Survey results shed light on the most common reasons for CBD use
Cannabidiol (CBD) products have become increasingly popular in recent years. However, scientific research on CBD has not been able to keep up with the growing demand for data that accompanies the growing demand for consumer CBD products.
In an effort to gather some of this much-needed data, a pair of researchers conducted a survey of people who currently use or formerly used CBD products. The results of this study were published in the Journal of Cannabis Research last month.
Searching for patterns of CBD use
According to the published report, the researchers conducted an online survey to better understand patterns of use among CBD consumers. They also intended to use the survey to gather information regarding the doses people took and the self-perceived effects of consuming CBD.
“Public and medical interest in [CBD] has been rising, and CBD is now available from various sources,” the report states. “Research into the effects of low-dose CBD on outcomes like stress, anxiety, and sleep problems have been scarce, so we conducted an online survey of CBD users to better understand patterns of use, dose, and self-perceived effects of CBD.”
There were 387 people who took the 20-question online survey. Most of them were residents of the United Kingdom between ages 25 and 54.
These participants reported information about their demographics, CBD use patterns and reasons for use. The survey participants also reported the effects CBD had specifically on their anxiety, sleep and stress.
Four common reasons for CBD consumption
The results indicated that the four most common reasons for using CBD include:
General health and wellbeing
All of these conditions were self-perceived, and were not necessarily medically diagnosed conditions. However, these represent only a few of the many reasons for CBD use that participants listed.
Some of the other reasons people took CBD include easing pain, relieving depression, increasing focus, soothing headaches, correcting skin conditions, managing post traumatic stress disorder symptoms, reducing nausea, improving Autism symptoms, and more.
Other trends the survey data revealed
Of the survey participants, 54% used less than 50 mg of CBD each day. Sublingual administration was by far the most common method of consumption, with 72% of the participants taking it that way. This method typically involves using a dropper to place CBD oil or CBD tincture under the tongue where some of it will absorb into the bloodstream before the consumer ingests the remaining liquid.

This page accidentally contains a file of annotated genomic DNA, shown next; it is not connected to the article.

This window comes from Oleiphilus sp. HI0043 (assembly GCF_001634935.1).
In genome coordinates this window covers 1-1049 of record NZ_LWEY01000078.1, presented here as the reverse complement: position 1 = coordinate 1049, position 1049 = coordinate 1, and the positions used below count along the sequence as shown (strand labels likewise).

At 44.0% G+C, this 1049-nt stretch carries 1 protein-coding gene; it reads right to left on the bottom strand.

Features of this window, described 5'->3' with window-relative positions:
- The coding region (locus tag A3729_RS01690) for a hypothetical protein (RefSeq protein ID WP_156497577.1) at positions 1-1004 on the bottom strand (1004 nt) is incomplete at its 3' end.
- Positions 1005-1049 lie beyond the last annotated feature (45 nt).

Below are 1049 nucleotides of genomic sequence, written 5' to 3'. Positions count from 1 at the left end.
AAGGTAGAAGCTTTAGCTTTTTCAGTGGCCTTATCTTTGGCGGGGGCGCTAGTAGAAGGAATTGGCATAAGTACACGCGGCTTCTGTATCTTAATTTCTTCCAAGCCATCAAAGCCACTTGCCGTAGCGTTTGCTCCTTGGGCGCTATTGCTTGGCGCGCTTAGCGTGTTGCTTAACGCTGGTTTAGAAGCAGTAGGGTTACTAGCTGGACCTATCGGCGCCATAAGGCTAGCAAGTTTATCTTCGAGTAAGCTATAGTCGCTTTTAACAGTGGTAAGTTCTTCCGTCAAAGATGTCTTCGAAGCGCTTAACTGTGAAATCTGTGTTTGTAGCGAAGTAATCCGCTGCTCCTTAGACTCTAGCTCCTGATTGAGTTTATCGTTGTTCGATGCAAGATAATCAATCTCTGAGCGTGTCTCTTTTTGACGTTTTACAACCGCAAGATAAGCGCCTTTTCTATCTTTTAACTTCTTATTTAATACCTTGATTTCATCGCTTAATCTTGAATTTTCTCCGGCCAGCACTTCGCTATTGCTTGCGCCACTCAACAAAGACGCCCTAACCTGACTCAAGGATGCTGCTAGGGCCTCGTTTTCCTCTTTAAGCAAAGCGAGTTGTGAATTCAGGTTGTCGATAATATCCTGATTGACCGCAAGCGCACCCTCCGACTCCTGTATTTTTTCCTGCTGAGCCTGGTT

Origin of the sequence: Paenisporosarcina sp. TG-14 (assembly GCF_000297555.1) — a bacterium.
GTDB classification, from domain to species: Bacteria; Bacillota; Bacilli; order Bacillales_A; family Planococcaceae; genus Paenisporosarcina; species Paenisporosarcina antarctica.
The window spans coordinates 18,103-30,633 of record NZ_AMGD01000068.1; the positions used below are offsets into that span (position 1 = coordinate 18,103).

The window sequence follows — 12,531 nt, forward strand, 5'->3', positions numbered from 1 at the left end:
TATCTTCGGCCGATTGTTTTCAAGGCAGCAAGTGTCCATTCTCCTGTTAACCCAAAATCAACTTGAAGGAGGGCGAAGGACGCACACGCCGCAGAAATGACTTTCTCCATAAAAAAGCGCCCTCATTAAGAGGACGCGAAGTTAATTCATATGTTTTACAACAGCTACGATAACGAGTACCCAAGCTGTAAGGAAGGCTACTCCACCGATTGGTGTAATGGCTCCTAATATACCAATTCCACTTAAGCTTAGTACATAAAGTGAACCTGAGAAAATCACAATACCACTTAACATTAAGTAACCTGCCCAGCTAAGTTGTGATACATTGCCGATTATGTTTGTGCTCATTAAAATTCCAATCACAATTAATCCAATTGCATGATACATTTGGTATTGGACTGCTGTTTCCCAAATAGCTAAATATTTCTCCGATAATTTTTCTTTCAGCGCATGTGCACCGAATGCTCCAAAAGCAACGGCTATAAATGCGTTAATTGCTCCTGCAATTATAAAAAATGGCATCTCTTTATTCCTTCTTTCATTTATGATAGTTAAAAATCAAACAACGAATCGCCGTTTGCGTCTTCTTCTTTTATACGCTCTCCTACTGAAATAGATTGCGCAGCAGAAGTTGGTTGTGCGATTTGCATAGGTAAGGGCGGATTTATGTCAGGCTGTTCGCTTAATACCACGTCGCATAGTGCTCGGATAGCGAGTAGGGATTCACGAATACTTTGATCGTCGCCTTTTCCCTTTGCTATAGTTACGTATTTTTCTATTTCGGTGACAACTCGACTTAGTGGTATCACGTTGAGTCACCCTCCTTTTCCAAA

The researchers did note that there were some differences in CBD use based on gender. They reported that the females in the study were less likely than the males to use CBD for general health and wellbeing or for post-workout muscle-soreness. However, the researchers also noted that the women were more likely than the men to use CBD to help ease anxiety or insomnia.
The results also showed some age-related trends. According to the report, older participants were more likely to use CBD to help relieve pain than younger participants were. This seems logical because older adults are more likely to have a condition that causes them pain. However, the survey results also showed that older adults were also less likely to use CBD for nearly any reason other than pain.
The researchers also wanted to gather data regarding the perceived effects of CBD. According to the report, participants who used CBD to ease stress, help with sleep problems or reduce anxiety reported that the CBD worked effectively for those issues.
Overall, this survey seems to have provided a relatively quick way to gather some much-needed data on CBD use. However, it represents only a fraction of the research that needs to be conducted on CBD. The report itself calls out the importance of ongoing research, especially as a potential mental health treatment.